Historical Highlights

Representative Clyde Kelly of Pennsylvania, “the father of the air mail”

August 04, 1883
Representative Clyde Kelly of Pennsylvania, “the father of the air mail” Image courtesy of Library of Congress A newspaper entrepreneur by trade, Clyde Kelly of Pennsylvania served for two decades in the House of Representatives.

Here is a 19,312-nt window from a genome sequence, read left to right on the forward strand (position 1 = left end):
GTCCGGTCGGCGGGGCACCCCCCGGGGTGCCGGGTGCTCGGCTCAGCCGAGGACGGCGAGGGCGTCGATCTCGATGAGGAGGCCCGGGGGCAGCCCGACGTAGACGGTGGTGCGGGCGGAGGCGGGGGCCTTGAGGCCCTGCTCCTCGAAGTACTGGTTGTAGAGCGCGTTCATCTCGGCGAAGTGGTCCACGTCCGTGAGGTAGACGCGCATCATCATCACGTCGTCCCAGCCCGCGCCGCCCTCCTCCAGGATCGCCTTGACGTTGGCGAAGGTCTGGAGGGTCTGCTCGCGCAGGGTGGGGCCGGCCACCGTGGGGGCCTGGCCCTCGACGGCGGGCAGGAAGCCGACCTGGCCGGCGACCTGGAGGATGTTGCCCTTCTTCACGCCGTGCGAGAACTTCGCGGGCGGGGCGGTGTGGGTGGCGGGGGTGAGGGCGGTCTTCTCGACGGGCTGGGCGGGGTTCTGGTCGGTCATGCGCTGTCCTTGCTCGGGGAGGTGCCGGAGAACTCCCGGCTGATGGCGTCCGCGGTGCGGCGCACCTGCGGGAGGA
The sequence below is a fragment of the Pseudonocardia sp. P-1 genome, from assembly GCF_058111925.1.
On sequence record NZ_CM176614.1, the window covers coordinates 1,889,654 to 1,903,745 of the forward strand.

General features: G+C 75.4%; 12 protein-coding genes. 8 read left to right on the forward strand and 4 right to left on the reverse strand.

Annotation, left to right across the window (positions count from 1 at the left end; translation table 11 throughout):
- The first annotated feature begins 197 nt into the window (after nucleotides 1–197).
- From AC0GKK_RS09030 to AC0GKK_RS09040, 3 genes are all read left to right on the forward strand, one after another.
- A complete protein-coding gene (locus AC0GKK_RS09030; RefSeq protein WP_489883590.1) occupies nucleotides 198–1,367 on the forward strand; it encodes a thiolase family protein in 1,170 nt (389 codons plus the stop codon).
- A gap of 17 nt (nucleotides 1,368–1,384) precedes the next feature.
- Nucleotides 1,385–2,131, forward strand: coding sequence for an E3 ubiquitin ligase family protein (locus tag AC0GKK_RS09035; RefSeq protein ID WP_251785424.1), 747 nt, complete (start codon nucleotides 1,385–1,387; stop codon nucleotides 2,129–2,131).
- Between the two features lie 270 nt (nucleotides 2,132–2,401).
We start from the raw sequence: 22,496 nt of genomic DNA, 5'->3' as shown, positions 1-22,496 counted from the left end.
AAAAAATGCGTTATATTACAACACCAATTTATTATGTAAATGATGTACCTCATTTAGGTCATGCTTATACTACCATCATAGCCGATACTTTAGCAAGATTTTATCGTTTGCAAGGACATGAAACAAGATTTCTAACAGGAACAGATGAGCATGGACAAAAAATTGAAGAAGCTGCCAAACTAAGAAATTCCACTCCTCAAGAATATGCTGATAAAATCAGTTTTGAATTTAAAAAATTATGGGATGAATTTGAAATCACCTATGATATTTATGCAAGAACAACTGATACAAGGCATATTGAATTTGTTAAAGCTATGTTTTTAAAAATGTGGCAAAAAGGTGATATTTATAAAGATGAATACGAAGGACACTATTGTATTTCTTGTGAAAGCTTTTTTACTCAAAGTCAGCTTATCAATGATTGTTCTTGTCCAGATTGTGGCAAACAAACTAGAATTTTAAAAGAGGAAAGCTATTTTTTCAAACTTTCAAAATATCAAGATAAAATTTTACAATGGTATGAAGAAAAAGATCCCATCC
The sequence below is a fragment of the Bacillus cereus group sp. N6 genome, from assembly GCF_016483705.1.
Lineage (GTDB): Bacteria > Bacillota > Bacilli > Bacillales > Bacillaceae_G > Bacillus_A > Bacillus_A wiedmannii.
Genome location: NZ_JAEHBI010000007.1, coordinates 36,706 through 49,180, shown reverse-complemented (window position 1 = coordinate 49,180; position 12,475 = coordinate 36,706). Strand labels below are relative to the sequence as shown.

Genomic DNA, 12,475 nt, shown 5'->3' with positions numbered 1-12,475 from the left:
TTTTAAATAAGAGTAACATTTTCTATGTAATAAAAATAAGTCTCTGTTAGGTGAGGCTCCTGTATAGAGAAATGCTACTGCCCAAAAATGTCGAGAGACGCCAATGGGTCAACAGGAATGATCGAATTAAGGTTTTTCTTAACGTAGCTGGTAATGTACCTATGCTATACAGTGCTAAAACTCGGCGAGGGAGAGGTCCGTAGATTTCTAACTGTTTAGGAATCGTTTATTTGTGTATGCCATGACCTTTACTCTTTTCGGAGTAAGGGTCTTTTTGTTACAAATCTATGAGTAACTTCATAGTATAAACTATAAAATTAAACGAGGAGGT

On this date, Representative Clyde Kelly of Pennsylvania was born in Bloomfield, Ohio. After attending Muskingum College in Ohio, Kelly entered the newspaper business in the suburbs of Pittsburgh, Pennsylvania. In 1904, he established the Braddock Leader, followed by his acquisition of the Daily News and Evening Herald. Kelly first delved into politics as a member of the Pennsylvania state house of representatives. In 1912, he won election as a Republican to the U.S. House. The congressman became the first freshman Member ever to serve on the Committee on Rules. Despite this distinction, Kelly lost his re-election bid to the 64th Congress (1915–1917). In 1916, he was re-elected as a Progressive to the 65th Congress (1917–1919) and then again as a Republican to the eight succeeding Congresses. In the 67th Congress (1921–1923), Representative Kelly was named to the Committee on Post Office and Post Roads. There he earned the title of “father of the air mail” for his work in revolutionizing the delivery of mail in the United States. He sponsored the Air Mail Act of 1925, also known as the Kelly Act, which authorized the postmaster to issue contracts for mail service to commercial airlines—not only ensuring swifter mail delivery but also acting as a boon to the fledgling commercial airline industry. By 1933, Kelly had become the top Republican on the Post Office Committee. In an unprecedented move, the chairman of that panel, Democrat James Mead of New York, made a trip to Pennsylvania in the fall of 1934 to campaign for Kelly who was running in a tight (and ultimately unsuccessful) race against James Quinn, the Democratic nominee. A few months after leaving office, Clyde Kelly died after he accidently shot himself while cleaning his gun. Chairman Mead eulogized Representative Kelly on the House Floor stating, “He was studious, energetic, kindly and lovable—a splendid character, a true friend. The Congress has lost a great counselor, the Post Office personnel a great champion, and his State and the Nation one of its foremost citizens.”

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